We decided to move to Istanbul on 1.1.1969 and settled in Istanbul, in Sisli Kocamansur. In the meantime, my wife was pregnant with my daughter Cela. After we moved, my daughter was born on February 9th, 1969 in Istanbul. She studied in Sisli Terakki like my son. She started preschool at age 3, she was in this school through primary school, junior high, until she finished highschool. I did not send my daughter to the university after highschool, I was afraid she would be assimilated. I did not send her with the fear that she would hook up with someone and become assimilated. We made the biggest mistake, her mother and I. To be honest, I wanted it, my wife didn’t. I had the power to enroll my daughter in the conservatory. She had a talent for music, her ear and voice were very good. My wife said “kualo calgici levaz azer”(what, you are going to make her an instrumentalist). And the matter rested. While we were telling her to go to special courses, go here, go there, she married her ex-husband Jojo Motola. She had a son named Melih. For various reasons, the marriage did not work and they separated at the end of the 5th year. My grandson Melih Motola stayed with my daughter. Today, they still interact with each other quite well. They do not create problems for the sake of their son, my daughter is now an exporter, she works in textiles, exports dresses and blouses.
We generally spoke Turkish with our children. We spoke Judeo-Spanish at times so they would learn. Today they understand Judeo-Spanish but they cannot bring themselves to speak it.
We tried to raise our kids according to Jewish traditions. We used to celebrate all the Jewish holidays. We did whatever was necessary. We even bought the presents on the holidays. The children know the religion but they do not go to the synagogue much.
While the children were growing up, we would go to the movies, theatre, concerts all together. I especially loved the movies. The movies are still my hobby. I like listening to music in my spare time.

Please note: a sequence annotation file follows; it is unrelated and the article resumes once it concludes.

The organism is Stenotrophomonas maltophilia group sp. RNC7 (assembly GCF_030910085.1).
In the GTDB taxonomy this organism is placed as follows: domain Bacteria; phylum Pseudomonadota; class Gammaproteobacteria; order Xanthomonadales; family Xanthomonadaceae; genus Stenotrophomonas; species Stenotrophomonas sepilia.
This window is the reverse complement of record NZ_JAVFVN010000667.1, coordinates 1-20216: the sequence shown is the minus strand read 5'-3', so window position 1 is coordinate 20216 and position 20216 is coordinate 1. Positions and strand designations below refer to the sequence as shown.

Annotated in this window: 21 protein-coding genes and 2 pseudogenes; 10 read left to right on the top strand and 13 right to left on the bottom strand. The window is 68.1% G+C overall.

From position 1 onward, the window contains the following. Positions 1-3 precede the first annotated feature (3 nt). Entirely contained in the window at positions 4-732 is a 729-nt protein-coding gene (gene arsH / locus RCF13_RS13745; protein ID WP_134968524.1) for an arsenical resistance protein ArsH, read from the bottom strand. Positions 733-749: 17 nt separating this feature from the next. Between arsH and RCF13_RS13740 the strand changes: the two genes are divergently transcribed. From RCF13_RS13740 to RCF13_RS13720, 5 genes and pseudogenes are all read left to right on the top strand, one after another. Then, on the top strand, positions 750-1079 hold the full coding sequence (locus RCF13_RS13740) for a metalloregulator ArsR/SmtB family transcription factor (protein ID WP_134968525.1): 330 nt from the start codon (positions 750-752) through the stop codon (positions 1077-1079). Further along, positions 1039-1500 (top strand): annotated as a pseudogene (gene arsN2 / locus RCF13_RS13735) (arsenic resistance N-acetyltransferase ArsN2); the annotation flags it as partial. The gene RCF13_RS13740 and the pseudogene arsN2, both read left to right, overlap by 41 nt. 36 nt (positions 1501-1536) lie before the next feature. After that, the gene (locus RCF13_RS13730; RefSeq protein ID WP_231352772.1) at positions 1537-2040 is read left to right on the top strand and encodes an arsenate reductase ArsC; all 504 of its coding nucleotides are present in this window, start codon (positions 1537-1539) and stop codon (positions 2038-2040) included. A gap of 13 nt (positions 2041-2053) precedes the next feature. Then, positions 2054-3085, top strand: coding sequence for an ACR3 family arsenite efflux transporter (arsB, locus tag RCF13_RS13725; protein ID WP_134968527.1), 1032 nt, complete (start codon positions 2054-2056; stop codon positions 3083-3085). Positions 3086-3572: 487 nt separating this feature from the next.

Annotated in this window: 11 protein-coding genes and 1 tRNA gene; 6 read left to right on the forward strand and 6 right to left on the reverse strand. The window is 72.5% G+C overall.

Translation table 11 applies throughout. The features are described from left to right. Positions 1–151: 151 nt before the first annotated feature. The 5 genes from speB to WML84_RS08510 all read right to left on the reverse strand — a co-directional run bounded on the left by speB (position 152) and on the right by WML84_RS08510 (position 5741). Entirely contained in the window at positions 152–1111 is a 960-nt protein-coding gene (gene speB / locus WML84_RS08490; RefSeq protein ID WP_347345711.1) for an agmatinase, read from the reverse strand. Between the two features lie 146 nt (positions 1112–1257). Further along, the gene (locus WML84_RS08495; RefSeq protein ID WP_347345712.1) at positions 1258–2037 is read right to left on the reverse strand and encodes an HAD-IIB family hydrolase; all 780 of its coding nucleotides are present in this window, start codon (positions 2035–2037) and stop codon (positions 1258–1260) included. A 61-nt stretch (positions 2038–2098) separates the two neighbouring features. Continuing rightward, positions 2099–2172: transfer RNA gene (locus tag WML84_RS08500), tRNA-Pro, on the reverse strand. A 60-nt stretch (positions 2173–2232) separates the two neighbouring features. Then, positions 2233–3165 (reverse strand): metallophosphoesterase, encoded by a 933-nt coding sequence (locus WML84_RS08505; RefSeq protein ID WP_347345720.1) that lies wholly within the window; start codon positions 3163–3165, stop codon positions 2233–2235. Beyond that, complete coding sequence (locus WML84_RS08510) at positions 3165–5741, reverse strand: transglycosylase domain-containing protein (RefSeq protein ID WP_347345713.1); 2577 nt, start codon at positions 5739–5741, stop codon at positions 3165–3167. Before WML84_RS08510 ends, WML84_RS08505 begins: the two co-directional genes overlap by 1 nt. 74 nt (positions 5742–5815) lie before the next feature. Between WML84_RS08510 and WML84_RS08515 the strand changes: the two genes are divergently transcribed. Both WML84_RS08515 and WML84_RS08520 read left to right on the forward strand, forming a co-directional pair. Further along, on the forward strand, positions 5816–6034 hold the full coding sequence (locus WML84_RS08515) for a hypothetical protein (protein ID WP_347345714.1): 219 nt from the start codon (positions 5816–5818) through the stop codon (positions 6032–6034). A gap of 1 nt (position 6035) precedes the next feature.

Other than this, we used to go and see friends and families most of the time. We visited with all the relatives. We couldn’t go on vacations for a lot of years. Until 1974-1975. After this date we went to Buyukada for the summer for one year. I do not know the reason, it did not sit well with me, we did not go again. After two years we moved to Suadiye during summers. 7 friends, we lived in the same apartment. All were Jews. The landlord in the apartment was our friend too. We went there every summer until the 1980’s. We had very pleasant days there. We still recall and miss those days.
The birth of the Israeli nation made us very happy of course.We thought about doing an aliyah there but we couldn’t because when the Israeli nation was founded my mother had a knot inside. Her older brother rotted in Cuba in jail for the sake of an ideology, another brother went to Israel alone for years and years, was burned out and died at a young age. My older brother and I even went on a hunger strike within our means. Consequently, my mother said, I will go with you, I will not leave you alone. This time, we are still working, my mother sells one or two chairs at a time, time passes, she sells an armchair, slowly, she empties the whole house. This lasted 2 years, our passion, desire to go, sizzled completely because in the meantime we had started earning money. Our life had become more comfortable, more leisurely. As a result, this idea was slowly erased all by itself. And my mother was obliged to rearrange the house.